One-Third of Firefighter Injuries Caused by Exercise, Study Says

Injuries sustained while exercising accounted for a third of total injuries, despite the fact that exercising is designed to keep employees in good physical condition and decrease the risk of injury while on the job.

Firefighters are more likely to be injured while exercising than while putting out fires, suggests research published online in the National Library of Medicine’s journal, Injury Prevention. However, carrying patients is the task most likely to require time off from work, the study says.

Combined, firefighting and emergency medical service has one of the highest workplace injury and death rates in the U.S. The authors looked at data for injuries sustained while at work for 21 fire stations serving the metropolitan area of Tucson, Ariz., between 2004 and 2009.

The 650 employees included firefighters, paramedics, engineers, inspectors, and battalion chiefs. The average age was 41, and all but five percent were men.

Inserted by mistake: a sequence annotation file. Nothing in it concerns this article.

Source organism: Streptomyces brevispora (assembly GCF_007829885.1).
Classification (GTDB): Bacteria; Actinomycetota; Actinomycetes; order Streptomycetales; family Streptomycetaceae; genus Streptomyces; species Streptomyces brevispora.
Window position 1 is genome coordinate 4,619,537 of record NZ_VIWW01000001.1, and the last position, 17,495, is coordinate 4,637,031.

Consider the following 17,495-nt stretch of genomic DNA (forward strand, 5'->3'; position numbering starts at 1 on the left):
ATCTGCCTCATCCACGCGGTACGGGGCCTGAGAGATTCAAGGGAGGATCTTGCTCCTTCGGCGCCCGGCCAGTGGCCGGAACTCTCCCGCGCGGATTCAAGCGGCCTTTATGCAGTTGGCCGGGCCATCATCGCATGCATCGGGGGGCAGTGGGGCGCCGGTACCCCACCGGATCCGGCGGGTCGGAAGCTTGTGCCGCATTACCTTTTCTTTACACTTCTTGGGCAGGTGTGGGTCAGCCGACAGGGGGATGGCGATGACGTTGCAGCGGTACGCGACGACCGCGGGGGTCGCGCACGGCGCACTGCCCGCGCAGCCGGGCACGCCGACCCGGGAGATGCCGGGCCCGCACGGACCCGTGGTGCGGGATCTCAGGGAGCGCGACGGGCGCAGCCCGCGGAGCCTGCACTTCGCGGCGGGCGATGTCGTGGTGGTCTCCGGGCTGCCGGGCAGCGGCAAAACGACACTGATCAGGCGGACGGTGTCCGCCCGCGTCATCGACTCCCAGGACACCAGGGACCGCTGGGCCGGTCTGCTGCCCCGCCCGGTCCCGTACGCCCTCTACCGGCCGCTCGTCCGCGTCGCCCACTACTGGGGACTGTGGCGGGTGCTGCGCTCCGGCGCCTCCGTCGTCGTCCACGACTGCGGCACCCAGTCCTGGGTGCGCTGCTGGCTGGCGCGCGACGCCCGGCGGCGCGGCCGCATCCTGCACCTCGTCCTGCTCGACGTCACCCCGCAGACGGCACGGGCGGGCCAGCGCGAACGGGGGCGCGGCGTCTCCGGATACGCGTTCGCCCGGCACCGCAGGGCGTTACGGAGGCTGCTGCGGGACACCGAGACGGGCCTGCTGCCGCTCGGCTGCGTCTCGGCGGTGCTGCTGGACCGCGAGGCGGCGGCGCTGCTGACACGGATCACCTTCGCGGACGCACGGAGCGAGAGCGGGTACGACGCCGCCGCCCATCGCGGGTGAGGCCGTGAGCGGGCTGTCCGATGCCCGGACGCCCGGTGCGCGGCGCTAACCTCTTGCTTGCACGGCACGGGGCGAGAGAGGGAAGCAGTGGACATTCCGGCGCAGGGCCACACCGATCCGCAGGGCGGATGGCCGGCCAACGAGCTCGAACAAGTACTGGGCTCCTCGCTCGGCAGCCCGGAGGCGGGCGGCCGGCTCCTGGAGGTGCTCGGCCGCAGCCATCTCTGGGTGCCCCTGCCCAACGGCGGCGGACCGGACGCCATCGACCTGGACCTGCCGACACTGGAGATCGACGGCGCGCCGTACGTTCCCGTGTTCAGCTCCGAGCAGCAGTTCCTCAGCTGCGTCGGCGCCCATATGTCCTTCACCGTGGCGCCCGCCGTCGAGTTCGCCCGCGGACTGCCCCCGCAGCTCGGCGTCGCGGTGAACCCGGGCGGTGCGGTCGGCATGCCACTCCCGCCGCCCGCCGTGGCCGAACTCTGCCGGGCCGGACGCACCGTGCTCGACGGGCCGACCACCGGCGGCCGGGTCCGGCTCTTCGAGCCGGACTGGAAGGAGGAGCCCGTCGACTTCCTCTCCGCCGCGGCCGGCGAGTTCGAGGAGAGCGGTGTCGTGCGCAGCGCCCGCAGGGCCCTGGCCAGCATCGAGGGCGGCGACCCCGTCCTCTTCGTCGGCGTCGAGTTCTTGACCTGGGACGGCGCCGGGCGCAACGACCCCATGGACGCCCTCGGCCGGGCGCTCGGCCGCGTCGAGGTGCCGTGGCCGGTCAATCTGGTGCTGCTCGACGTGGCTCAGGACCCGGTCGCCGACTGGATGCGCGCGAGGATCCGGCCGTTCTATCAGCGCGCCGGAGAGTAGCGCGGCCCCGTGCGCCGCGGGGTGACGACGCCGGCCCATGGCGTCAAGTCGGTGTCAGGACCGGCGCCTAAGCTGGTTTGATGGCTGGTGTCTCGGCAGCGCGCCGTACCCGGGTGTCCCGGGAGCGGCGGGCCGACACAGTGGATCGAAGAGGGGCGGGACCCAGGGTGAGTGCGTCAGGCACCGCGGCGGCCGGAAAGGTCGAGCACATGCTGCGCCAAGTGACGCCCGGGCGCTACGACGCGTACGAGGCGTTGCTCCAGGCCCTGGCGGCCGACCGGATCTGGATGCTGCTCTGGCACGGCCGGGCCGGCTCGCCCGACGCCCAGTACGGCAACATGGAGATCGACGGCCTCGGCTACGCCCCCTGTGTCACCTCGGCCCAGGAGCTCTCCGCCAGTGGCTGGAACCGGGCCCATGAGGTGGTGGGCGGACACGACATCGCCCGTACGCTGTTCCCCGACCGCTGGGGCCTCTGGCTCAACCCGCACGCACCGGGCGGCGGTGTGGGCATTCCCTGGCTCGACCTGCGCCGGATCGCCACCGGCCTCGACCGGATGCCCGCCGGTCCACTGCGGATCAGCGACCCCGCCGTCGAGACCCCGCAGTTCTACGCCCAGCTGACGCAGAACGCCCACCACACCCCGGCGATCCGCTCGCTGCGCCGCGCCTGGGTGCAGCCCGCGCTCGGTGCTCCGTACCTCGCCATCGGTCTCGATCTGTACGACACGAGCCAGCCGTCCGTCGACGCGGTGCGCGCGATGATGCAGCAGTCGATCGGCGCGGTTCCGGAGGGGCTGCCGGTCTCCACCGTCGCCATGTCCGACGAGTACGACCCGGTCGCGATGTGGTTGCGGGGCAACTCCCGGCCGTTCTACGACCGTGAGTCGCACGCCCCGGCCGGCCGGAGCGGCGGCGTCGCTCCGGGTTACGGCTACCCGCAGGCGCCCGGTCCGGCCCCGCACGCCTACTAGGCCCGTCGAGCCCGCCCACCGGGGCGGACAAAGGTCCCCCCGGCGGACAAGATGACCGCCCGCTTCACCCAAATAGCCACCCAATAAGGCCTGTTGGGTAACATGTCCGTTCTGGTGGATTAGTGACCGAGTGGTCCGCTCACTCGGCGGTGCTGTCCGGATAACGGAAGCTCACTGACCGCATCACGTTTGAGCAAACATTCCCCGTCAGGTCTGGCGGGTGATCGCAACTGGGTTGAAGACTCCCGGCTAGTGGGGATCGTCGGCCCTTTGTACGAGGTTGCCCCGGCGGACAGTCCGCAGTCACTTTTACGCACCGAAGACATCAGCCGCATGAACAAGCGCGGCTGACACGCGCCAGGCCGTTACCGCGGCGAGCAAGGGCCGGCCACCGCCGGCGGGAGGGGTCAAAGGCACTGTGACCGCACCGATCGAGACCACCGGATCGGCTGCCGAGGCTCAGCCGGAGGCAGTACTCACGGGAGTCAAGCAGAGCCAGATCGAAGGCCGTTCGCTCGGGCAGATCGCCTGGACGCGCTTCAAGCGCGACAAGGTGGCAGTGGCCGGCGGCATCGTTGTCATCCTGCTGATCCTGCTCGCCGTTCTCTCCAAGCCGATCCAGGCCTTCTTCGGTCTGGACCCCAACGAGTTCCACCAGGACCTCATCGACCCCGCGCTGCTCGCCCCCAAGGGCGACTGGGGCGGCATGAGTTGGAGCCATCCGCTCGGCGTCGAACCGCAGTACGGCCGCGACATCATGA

During the study period, the average annual incidence of new injuries was 17.7 per 100 employees, most of whom were in their 30s and 40s.

Injuries sustained while exercising accounted for a third of total injuries, despite the fact that exercising is designed to keep employees in good physical condition and decrease the risk of injury while on the job.

One in six injuries (17 percent) were caused while transporting patients, and more than one in 10 were sustained during simulated training drills.

Sprains and strains were the most common type of injury, accounting for between 40 and 85 percent, followed by cuts and bruising.

Most (95 percent) of the injuries were minor in nature. Only one in 10 injuries occurred during firefighting, and a greater proportion of these were more serious. Almost half of time off work for injuries was caused by strains and sprains sustained while transporting patients.

The number of structural fires which need to be put out has been steadily falling since the 1970s, say the authors, but firefighters have taken on other responsibilities, and are now considered first responders for all types of medical emergencies, including natural disasters and acts of terrorism.

In 2009, most of the call-outs (84 percent) required basic or advanced life support, and one in 10 involved the need to put out a fire. The rest entailed technical rescue activities and other daily responsibilities.

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